SLAC Today logo

Peace Esonwune Receives Ashley Fellowship

(Photo - Peace Esonwune and her children)
Peace Esonwune is a mother of two and mentor of many. (Photo courtesy of Peace Esonwune.)

Peace Esonwune has been awarded the 2009-10 Alonzo W. Ashley Fellowship. The fellowship gives Esonwune a year of support to perform research in the Structural Molecular Biology division of the Stanford Synchrotron Radiation Lightsource in collaboration with the Joint Center for Structural Genomics, under the direction of JCSG's Herbert Axelrod. This is the first time that the Ashley award has been given to a student and not an in-house SLAC researcher.

"I'm proud to be working with Peace," Axelrod said. "She is hardworking, conscientious, and intelligent. Her research will be one of the first thesis projects from San Francisco State University that will involve X-ray crystallography."

Esonwune's projects will allow her to analyze data at SSRL to perform molecular modeling of proteins involved in biological energy cycles. The project will shed light on a process in starch production in plants that could have future implications in bio-energy production.

Esonwune said she hopes that this research will be part of her master's thesis for the Cell and Molecular Biology program at San Francisco State, where she is also working toward a minor in biotechnology. Esonwune has already finished the first step in her project by obtaining promising preliminary results from crystallizing the protein complex. In addition to a year's stipend, the fellowship provides a travel grant so she can attend a conference and present her project. The Ashley fellowship will allow Esonwune to learn and use vital structural biology imaging tools available at SSRL as well as talk with scientists from around the world.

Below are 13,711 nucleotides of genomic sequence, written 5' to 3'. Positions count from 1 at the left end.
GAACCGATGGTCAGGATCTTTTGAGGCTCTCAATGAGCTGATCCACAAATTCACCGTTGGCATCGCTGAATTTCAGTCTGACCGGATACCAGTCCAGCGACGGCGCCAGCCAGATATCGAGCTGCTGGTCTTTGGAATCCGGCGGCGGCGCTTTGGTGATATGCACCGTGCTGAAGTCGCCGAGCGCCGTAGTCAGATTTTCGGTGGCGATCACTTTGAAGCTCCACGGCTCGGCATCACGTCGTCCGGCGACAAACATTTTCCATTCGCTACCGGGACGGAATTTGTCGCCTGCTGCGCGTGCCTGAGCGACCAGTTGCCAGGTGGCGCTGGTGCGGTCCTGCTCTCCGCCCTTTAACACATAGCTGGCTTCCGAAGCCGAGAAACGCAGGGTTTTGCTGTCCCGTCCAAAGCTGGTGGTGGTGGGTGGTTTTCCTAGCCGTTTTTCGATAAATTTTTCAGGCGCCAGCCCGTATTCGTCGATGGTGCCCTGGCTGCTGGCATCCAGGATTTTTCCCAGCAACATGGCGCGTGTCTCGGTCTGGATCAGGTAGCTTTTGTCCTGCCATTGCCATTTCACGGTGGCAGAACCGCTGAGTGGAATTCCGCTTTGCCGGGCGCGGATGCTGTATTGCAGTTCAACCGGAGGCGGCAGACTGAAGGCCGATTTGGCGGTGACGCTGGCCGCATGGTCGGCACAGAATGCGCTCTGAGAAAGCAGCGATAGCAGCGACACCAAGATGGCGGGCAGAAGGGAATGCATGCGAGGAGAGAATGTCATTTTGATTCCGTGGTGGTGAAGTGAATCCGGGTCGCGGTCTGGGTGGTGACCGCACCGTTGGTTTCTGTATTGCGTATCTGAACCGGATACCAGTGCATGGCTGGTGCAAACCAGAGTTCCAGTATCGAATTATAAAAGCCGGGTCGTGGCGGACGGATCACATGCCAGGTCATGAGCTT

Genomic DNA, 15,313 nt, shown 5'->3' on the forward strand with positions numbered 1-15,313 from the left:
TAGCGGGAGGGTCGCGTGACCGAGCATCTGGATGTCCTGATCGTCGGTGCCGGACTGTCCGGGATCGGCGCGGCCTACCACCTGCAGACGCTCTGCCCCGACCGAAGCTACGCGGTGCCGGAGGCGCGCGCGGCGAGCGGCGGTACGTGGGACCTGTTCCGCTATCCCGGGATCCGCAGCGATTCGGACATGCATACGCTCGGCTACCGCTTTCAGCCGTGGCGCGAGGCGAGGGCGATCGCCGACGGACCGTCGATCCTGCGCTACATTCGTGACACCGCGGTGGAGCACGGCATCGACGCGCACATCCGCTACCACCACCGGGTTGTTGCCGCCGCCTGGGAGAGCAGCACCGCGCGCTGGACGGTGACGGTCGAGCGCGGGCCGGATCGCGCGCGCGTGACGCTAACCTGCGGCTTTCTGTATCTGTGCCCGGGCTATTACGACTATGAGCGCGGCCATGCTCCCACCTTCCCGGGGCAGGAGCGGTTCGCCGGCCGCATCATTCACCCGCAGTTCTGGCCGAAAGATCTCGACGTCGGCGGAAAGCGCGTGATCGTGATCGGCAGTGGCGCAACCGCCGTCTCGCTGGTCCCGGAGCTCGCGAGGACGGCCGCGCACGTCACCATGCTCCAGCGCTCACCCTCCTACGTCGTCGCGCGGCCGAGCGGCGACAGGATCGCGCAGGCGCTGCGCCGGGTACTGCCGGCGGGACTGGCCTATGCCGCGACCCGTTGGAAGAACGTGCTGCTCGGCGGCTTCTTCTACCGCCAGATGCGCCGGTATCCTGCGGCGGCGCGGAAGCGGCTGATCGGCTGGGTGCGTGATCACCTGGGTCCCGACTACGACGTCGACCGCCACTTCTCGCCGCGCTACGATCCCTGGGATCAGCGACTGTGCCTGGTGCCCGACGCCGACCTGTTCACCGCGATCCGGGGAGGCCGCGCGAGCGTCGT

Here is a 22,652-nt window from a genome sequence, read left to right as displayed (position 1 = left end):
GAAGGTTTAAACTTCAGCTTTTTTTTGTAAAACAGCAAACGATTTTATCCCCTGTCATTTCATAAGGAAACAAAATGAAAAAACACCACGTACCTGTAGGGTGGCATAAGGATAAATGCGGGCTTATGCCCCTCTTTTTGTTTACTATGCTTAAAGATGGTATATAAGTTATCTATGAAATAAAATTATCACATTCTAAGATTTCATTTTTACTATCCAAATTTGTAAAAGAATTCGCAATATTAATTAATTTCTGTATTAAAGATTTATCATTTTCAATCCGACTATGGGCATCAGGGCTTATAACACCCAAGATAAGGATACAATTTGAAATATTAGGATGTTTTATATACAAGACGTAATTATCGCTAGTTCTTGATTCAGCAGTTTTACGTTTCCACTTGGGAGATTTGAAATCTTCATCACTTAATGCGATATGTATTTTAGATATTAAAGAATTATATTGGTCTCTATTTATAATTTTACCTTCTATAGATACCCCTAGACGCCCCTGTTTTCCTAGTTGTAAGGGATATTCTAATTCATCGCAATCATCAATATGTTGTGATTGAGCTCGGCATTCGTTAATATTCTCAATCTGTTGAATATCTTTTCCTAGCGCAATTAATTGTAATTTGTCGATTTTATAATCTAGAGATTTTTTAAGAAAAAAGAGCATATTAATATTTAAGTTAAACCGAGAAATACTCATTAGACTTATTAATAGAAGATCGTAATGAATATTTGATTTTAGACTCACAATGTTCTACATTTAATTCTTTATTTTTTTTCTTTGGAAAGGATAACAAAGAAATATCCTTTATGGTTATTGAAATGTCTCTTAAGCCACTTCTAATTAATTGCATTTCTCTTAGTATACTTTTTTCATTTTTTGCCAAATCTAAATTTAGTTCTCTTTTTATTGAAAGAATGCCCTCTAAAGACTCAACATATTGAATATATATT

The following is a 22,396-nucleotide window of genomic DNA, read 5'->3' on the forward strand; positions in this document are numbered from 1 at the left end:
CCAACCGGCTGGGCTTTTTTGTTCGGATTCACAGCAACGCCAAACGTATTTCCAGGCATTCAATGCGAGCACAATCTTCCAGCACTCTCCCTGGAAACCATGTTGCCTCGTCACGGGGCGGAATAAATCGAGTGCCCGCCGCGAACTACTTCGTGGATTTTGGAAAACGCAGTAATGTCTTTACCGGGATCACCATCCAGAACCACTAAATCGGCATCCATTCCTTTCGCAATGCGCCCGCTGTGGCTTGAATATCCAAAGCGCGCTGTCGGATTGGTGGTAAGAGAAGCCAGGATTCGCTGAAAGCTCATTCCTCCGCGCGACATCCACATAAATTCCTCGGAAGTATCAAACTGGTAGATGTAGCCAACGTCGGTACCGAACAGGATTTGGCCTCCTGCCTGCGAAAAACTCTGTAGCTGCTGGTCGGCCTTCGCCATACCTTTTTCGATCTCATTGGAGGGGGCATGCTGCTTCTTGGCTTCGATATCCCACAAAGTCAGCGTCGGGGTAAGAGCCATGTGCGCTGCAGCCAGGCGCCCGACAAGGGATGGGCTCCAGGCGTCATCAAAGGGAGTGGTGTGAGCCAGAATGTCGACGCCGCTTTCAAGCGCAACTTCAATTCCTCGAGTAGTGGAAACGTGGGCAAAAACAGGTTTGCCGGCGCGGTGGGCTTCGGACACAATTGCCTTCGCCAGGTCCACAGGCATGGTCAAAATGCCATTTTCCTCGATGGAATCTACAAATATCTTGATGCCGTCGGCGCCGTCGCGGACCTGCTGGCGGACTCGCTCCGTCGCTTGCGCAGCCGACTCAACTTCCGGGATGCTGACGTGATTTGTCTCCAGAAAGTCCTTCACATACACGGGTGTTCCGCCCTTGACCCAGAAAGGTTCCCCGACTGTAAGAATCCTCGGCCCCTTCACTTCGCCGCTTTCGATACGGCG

"I already have the preliminary data, the conference will get the message out to fellow scientists," she said. "In the future, I want to advance my academic pursuit and get my PhD in a science or engineering field to help me become a better scientist and engineer as I take on more responsibilities," Esonwune said.

TThe Alonzo Ashley Fellowship honors Al Ashley, a physicist who spent 30 years at SLAC working to improve diversity in science and engineering. He supported aspiring researchers who wished to contribute to the scientific mission at SLAC but may not have had an avenue to do so. The recipient of the award must demonstrate devotion to the scientific mission at SLAC and a commitment to mentoring minorities and women in science or engineering.

Esonwune expressed her commitment to continue mentoring middle school students at an underperforming middle school in San Francisco.

"I want to encourage more girls, especially those who are under-represented, to pursue science," she said. "One of the advantages of the fellowship was that it recognizes the work I have done in this area."

""I want to express my gratitude to SLAC for giving me this opportunity to contribute in my little way to its vision of exploring frontier questions in science," Esonwune said. "And also, I want to say thank you to my supervisor and mentor, Herb Axelrod, and other individuals at SMB, JCSG, and other departments in SLAC who have been very supportive of me here."

—Lauren Knoche and Carmella Huser
SLAC Today, September 30, 2009